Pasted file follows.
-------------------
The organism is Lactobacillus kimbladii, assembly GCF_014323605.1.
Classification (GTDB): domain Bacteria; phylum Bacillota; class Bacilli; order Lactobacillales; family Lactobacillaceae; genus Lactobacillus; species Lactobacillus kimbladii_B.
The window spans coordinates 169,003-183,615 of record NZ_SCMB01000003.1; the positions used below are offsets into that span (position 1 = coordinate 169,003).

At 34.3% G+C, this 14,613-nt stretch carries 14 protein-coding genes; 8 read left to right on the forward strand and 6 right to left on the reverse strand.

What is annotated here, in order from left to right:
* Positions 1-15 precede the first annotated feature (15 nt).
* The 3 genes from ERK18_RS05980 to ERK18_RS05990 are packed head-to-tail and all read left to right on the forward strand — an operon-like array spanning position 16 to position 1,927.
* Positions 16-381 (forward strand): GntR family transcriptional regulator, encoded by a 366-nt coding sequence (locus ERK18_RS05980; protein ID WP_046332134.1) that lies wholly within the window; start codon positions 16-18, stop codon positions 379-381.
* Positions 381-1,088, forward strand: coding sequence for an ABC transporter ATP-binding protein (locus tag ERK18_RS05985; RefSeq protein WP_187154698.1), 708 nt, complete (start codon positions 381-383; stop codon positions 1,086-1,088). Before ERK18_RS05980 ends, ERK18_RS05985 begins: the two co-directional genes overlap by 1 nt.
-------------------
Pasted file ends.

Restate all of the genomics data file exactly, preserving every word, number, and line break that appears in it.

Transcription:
The organism is Lactobacillus kimbladii, assembly GCF_014323605.1.
Classification (GTDB): domain Bacteria; phylum Bacillota; class Bacilli; order Lactobacillales; family Lactobacillaceae; genus Lactobacillus; species Lactobacillus kimbladii_B.
The window spans coordinates 169,003-183,615 of record NZ_SCMB01000003.1; the positions used below are offsets into that span (position 1 = coordinate 169,003).

At 34.3% G+C, this 14,613-nt stretch carries 14 protein-coding genes; 8 read left to right on the forward strand and 6 right to left on the reverse strand.

What is annotated here, in order from left to right:
* Positions 1-15 precede the first annotated feature (15 nt).
* The 3 genes from ERK18_RS05980 to ERK18_RS05990 are packed head-to-tail and all read left to right on the forward strand — an operon-like array spanning position 16 to position 1,927.
* Positions 16-381 (forward strand): GntR family transcriptional regulator, encoded by a 366-nt coding sequence (locus ERK18_RS05980; protein ID WP_046332134.1) that lies wholly within the window; start codon positions 16-18, stop codon positions 379-381.
* Positions 381-1,088, forward strand: coding sequence for an ABC transporter ATP-binding protein (locus tag ERK18_RS05985; RefSeq protein WP_187154698.1), 708 nt, complete (start codon positions 381-383; stop codon positions 1,086-1,088). Before ERK18_RS05980 ends, ERK18_RS05985 begins: the two co-directional genes overlap by 1 nt.